Did you know that a simple definition of whisk(e)y is a spirit distilled from fermented grain mash? The Irish spell this spirit as whiskey and the Scots omit the 'e' and spell it whisky.
Drinking what you already know and love is certainly a pleasure but the excitement of trying something new is irresistible. Sipping out of your comfort zone is the only way to discover new flavors. I certainly have my favorite wines but I like to keep my palate on alert by frequently giving new varietals and regions a swirl. But spirits are another story. I enjoy the occasional cocktail but I still find most spirits a bit daunting. When Palm Bay International, importers of fine wines & spirits, invited me to a whisk(e)y tasting at Dear Irving with the founders of Walsh Whiskey Distillery and Wemyss Malts; I accepted the opportunity to introduce my taste buds to some new flavors.
Bernard Walsh, chairman of the Irish Whiskey Association and owner of Walsh Whiskey Distillery, pays homage to Ireland's past by drawing inspiration from the 19th century - a time that he describes as the golden age of Irish whiskey distilling. Walsh Whiskey Distillery is headquartered at Royal Oak in County Carlow and is one of the largest independent whiskey distilleries in the country and the first to be developed in Carlow in over 200 years. Walsh describes himself as a farmer at heart and sources the barley for his whiskies from 40 different farmers.
Of course, my innate writer's vanity was intrigued by Walsh's cleverly-coined Writers Tears whiskey ($44.99). Alas, the name was inspired by great Irish writers (not snarky American bloggers) and is produced via the same methods used by 19th century Irish distillers with distillates from the copper pot only - no grain. Distilled from 100% Irish barley, Writers Tears is matured and aged in American oak bourbon casks. But what does it taste like? Well, Writers Tears is delicious enough to win over a whiskey novice like me and has enough complexity to garner a gold medal at the International Spirits Challenge. I loved its flavors of spice, ginger, orange zest, kumquat, brown sugar, almonds, and vanilla. Put in a few tiny drops of water to really release Writers Tears' layers of flavor.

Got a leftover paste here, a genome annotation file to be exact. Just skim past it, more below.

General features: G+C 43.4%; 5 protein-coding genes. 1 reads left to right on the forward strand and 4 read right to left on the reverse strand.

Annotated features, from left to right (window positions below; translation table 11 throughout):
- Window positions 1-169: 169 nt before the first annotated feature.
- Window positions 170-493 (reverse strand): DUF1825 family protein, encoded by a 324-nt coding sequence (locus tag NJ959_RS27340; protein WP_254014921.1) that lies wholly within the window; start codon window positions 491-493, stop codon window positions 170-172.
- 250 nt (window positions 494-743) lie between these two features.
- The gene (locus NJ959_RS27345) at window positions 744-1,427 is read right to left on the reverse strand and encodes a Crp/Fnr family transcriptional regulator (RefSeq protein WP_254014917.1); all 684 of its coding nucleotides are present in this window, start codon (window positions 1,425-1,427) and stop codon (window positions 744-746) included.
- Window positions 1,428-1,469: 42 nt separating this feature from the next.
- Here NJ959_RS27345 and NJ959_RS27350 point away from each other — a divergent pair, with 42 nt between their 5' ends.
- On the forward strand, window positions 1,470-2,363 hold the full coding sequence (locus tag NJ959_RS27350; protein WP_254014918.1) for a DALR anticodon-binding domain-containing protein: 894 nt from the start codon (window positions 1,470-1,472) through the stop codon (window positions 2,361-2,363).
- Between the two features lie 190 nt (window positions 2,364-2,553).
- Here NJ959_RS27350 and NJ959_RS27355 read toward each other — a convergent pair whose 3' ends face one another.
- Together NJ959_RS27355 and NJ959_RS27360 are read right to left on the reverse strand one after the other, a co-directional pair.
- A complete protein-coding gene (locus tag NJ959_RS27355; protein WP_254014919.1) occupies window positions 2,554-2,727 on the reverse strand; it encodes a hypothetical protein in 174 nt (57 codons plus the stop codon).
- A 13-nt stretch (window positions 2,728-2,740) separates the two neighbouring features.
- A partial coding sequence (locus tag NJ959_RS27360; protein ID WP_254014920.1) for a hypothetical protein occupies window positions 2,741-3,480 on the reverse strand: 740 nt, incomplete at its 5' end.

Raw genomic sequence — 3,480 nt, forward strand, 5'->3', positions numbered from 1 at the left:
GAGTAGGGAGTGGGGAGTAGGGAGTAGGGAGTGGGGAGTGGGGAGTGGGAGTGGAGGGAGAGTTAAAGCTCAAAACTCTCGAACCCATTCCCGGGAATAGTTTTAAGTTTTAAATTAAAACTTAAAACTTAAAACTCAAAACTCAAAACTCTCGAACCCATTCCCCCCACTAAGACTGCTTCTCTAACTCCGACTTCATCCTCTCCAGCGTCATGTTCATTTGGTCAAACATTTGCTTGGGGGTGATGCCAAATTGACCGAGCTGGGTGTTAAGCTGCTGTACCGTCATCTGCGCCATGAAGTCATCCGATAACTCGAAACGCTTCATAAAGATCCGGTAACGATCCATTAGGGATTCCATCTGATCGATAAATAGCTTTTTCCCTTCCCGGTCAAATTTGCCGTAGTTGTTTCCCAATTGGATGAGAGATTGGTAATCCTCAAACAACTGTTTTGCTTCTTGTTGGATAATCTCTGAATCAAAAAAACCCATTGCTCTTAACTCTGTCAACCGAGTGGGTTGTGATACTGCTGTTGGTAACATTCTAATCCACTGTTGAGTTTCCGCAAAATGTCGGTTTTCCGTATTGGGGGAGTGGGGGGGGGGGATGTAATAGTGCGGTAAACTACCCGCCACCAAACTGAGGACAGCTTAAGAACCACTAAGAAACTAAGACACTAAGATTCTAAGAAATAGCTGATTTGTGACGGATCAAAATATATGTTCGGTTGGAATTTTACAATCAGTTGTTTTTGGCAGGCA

Another great introduction to the Walsh style is his original signature blend The Irishman Founder's Reserve ($37.99). A blend of Single Malt and Single Pot Still styles, it has layered flavors of caramel, ginger, dark chocolate, and honey.
Whisky has a rich tradition in Scotland and the Wemyss (pronounced Weems) family have had a longstanding passion for malt whisky. Their connections with the industry date back to the turn of the 19th century and Weymss Castle, looking back towards Edinburgh, has been the family seat for over six centuries.
Wemyss Malts "The Hive" 12 Year Old ($69.99) blends together up to sixteen different single malt whiskies before adding signature malts from different areas, including Islay and Speyside. The Hive's sweet honey tones are balanced by layers of herbs and a touch of smokiness.
Kick the flavor up a notch with Wemyss Malts "Spice King" 12 Year Old ($69.99). Befitting its name, Spice King reveals savory flavors of Szechuan pepper, cloves, and cinnamon that are balanced by a creamy finish.
Like delving into the works of James Joyce and Robert Burns, understanding the complexities and nuances of Irish Whiskey and Scottish Whisky requires time and dedication but you don't have to be an expert to appreciate their charms. Try whisk(e)y neat with a drop of water to get a sense of its personality and then experiment with cocktails. Sip out of your comfort zone and you'll be pleasantly surprised!